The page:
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Peter Kappel Theil

Hunger in pregnant sows: Effects of a fibrous diet and free access to straw

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Fibrous diets and the provision of straw have been suggested to reduce feeding motivation in pregnant sows. The present experiment investigated the separate and interactive effects of a fibrous diet and ad libitum access to straw on feeding motivation, oral behaviour and plasma levels of metabolites and hormones in pregnant sows. Ten groups of three pregnant sows were housed in pens with concrete floor where a limited amount of chopped straw (approx. 330 g/sow) was provided daily. In 5 of the 10 groups sows had free access to uncut straw in racks in addition to the chopped straw (Ad libitum straw), while the remaining 5 groups did not (Limited straw). The experimental period (week 2–9 of pregnancy) was divided into two 4-week periods and in a cross-over design sows within groups were fed a standard control diet (18% dietary fibre) during one period and a fibrous diet containing sugar beet pulp (35% dietary fibre) during the other period. Both diets were offered restrictively at 22 MJ net energy per day and throughout the experimental period sows were fed twice daily at 0800 and 1500 h. At the end of each 4-week period the undisturbed behaviour of the sows was recorded during two 24 h periods. Furthermore, the sows’ feeding motivation was assessed during behavioural tests, and blood samples were draw via a jugular vein catheter, at 0700, 0900, 1200 and 1900 h in a balanced design. Feeding motivation was not affected by diet or straw. However, feeding motivation was highest 1 h before morning feeding indicated by a higher number of rewards earned during the entire test (P < 0.01) and during the first 5 min of the test (P < 0.001). In the period where sows were fed the fibrous diet they manipulated the floor less frequently (P < 0.02) and drank water less frequently (P < 0.02) than in the period they were fed the control diet. Sows with limited access to straw manipulated equipment less frequently during the period they were fed the fibre diet, while no effect of diet was seen among sows with ad libitum straw (diet × straw interaction P < 0.001). In conclusion, feeding motivation was not reduced by a fibrous diet or by ad libitum provision of straw. However, a fibrous diet did reduce frequency of drinking and floor directed explorative behaviour suggesting some alleviation of the adverse effects of hunger as supported by higher plasma levels of short-chain fatty acids and lower levels of the hunger hormone Ghrelin. Ad libitum straw did not reduce feeding motivation, but more lateral lying in sows with ad libitum straw suggests that the straw provided increased lying comfort.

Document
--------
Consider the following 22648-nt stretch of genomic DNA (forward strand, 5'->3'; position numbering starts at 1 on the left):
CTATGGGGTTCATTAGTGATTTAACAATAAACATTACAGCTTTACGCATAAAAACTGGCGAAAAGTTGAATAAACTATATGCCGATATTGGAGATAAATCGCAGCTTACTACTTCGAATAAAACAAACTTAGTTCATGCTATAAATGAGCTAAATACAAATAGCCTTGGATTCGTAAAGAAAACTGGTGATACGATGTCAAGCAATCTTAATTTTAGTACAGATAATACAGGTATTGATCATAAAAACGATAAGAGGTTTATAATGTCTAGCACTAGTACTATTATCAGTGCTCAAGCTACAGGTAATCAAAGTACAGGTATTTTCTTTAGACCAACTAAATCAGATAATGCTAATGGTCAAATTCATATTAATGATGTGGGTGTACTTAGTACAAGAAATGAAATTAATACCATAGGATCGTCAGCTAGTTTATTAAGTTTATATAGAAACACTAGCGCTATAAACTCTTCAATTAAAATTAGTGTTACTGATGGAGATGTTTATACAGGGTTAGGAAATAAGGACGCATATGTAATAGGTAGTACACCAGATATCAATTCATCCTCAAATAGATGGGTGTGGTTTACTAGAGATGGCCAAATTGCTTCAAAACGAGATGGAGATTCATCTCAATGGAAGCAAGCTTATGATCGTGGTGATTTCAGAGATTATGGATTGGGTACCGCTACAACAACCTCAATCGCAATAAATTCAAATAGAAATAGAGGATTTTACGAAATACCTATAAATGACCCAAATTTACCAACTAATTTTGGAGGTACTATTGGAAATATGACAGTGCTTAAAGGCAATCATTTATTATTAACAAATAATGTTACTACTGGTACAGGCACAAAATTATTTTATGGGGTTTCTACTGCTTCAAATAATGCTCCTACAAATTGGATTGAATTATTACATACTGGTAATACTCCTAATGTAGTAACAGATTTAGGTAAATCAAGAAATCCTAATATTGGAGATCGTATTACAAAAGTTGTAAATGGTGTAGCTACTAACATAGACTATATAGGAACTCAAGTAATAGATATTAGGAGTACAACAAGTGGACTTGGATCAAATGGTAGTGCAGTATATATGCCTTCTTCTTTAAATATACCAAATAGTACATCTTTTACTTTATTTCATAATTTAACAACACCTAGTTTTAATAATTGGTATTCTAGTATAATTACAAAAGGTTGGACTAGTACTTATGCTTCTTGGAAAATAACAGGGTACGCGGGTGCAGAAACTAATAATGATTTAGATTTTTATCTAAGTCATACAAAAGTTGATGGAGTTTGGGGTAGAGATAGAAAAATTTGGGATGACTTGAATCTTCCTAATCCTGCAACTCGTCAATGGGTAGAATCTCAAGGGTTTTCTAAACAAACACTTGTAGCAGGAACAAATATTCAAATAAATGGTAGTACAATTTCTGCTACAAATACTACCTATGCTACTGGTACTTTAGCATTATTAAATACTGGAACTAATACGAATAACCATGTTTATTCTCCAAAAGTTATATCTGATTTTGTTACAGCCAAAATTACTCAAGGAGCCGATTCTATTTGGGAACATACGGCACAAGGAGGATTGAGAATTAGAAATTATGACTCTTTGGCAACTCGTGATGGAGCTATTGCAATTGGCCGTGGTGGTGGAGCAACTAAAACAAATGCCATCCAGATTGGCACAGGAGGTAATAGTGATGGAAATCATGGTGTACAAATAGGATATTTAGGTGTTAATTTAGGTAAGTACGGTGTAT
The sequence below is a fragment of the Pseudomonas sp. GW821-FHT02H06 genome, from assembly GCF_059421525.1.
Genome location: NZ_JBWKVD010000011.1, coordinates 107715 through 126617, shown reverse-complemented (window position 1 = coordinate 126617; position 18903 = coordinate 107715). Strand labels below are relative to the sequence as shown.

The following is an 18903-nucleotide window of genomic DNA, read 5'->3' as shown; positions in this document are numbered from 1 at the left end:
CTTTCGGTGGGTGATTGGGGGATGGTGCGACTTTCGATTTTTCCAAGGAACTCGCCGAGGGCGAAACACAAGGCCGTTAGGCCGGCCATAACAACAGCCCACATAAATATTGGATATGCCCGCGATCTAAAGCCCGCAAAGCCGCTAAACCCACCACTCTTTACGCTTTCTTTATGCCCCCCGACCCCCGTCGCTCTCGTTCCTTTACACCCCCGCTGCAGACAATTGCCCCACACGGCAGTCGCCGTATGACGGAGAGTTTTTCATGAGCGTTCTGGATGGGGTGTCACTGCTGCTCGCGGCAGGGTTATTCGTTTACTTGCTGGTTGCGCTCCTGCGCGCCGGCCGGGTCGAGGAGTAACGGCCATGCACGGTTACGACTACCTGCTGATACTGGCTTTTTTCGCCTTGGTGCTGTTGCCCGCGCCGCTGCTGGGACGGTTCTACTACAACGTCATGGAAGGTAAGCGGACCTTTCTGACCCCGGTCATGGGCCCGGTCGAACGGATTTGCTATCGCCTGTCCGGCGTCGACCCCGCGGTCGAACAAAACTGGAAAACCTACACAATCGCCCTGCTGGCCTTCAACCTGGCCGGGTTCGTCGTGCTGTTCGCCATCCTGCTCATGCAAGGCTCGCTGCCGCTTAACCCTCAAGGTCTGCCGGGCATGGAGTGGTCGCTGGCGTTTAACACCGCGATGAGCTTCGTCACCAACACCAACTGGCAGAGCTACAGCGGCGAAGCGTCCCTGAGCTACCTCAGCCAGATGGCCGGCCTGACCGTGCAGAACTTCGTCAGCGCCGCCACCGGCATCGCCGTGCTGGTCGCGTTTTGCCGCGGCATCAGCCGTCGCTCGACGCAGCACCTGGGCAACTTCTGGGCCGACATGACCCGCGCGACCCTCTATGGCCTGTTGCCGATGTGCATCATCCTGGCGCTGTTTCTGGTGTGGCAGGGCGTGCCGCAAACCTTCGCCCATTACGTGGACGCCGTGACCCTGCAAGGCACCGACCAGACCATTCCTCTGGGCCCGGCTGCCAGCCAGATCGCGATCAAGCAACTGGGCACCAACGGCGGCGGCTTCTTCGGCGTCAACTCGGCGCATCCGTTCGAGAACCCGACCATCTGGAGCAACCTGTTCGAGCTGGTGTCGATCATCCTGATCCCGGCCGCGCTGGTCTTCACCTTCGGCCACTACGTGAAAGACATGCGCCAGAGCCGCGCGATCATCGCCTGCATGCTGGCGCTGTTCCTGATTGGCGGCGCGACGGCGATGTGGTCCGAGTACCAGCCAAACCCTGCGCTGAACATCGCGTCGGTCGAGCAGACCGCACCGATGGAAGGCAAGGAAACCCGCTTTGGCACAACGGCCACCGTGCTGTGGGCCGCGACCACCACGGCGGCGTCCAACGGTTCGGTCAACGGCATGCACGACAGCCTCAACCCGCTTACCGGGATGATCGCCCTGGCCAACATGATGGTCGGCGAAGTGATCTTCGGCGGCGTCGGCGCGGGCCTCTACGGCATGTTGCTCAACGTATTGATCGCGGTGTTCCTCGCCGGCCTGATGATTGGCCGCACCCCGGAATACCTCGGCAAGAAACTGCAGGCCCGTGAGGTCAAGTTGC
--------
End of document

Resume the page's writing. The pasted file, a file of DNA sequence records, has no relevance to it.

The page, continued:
Original languageEnglish
JournalApplied Animal Behaviour Science
Pages (from-to)81-87
Publication statusPublished - 2015

    Research areas

  • behaviour, dietary fibre, feeding motivation, plasma metabolites, straw

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